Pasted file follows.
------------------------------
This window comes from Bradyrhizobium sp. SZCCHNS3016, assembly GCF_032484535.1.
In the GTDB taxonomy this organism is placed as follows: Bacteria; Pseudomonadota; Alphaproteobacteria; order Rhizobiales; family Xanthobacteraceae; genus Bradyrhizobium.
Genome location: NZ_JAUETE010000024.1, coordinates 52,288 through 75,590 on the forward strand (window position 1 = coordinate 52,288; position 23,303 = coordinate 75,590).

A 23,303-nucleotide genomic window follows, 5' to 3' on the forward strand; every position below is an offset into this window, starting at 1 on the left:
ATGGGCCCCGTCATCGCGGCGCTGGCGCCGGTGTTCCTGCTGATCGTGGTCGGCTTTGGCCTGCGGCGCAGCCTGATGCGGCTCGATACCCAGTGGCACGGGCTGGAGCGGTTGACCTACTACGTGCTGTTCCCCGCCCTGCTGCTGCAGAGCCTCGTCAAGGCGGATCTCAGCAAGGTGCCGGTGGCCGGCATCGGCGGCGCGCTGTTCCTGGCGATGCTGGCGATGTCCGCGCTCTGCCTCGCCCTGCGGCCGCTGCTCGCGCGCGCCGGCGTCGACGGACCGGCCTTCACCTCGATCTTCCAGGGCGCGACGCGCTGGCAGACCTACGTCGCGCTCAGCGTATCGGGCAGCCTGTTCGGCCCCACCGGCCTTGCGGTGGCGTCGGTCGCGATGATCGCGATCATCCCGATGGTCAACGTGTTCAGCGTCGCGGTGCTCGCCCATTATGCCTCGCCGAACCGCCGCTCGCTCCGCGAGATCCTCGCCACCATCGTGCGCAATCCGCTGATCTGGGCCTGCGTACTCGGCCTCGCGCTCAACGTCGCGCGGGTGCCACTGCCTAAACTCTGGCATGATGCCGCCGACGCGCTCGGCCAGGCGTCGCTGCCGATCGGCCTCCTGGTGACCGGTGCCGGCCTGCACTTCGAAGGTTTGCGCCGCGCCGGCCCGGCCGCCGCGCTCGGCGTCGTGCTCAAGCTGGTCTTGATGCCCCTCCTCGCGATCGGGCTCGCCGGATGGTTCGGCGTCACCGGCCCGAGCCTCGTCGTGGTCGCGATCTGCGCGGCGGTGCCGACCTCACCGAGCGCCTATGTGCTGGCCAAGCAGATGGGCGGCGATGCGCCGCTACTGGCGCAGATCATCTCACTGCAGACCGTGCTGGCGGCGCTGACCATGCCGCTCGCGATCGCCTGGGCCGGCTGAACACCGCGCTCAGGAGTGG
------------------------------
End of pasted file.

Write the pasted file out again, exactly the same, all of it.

This window comes from Bradyrhizobium sp. SZCCHNS3016, assembly GCF_032484535.1.
In the GTDB taxonomy this organism is placed as follows: Bacteria; Pseudomonadota; Alphaproteobacteria; order Rhizobiales; family Xanthobacteraceae; genus Bradyrhizobium.
Genome location: NZ_JAUETE010000024.1, coordinates 52,288 through 75,590 on the forward strand (window position 1 = coordinate 52,288; position 23,303 = coordinate 75,590).

A 23,303-nucleotide genomic window follows, 5' to 3' on the forward strand; every position below is an offset into this window, starting at 1 on the left:
ATGGGCCCCGTCATCGCGGCGCTGGCGCCGGTGTTCCTGCTGATCGTGGTCGGCTTTGGCCTGCGGCGCAGCCTGATGCGGCTCGATACCCAGTGGCACGGGCTGGAGCGGTTGACCTACTACGTGCTGTTCCCCGCCCTGCTGCTGCAGAGCCTCGTCAAGGCGGATCTCAGCAAGGTGCCGGTGGCCGGCATCGGCGGCGCGCTGTTCCTGGCGATGCTGGCGATGTCCGCGCTCTGCCTCGCCCTGCGGCCGCTGCTCGCGCGCGCCGGCGTCGACGGACCGGCCTTCACCTCGATCTTCCAGGGCGCGACGCGCTGGCAGACCTACGTCGCGCTCAGCGTATCGGGCAGCCTGTTCGGCCCCACCGGCCTTGCGGTGGCGTCGGTCGCGATGATCGCGATCATCCCGATGGTCAACGTGTTCAGCGTCGCGGTGCTCGCCCATTATGCCTCGCCGAACCGCCGCTCGCTCCGCGAGATCCTCGCCACCATCGTGCGCAATCCGCTGATCTGGGCCTGCGTACTCGGCCTCGCGCTCAACGTCGCGCGGGTGCCACTGCCTAAACTCTGGCATGATGCCGCCGACGCGCTCGGCCAGGCGTCGCTGCCGATCGGCCTCCTGGTGACCGGTGCCGGCCTGCACTTCGAAGGTTTGCGCCGCGCCGGCCCGGCCGCCGCGCTCGGCGTCGTGCTCAAGCTGGTCTTGATGCCCCTCCTCGCGATCGGGCTCGCCGGATGGTTCGGCGTCACCGGCCCGAGCCTCGTCGTGGTCGCGATCTGCGCGGCGGTGCCGACCTCACCGAGCGCCTATGTGCTGGCCAAGCAGATGGGCGGCGATGCGCCGCTACTGGCGCAGATCATCTCACTGCAGACCGTGCTGGCGGCGCTGACCATGCCGCTCGCGATCGCCTGGGCCGGCTGAACACCGCGCTCAGGAGTGG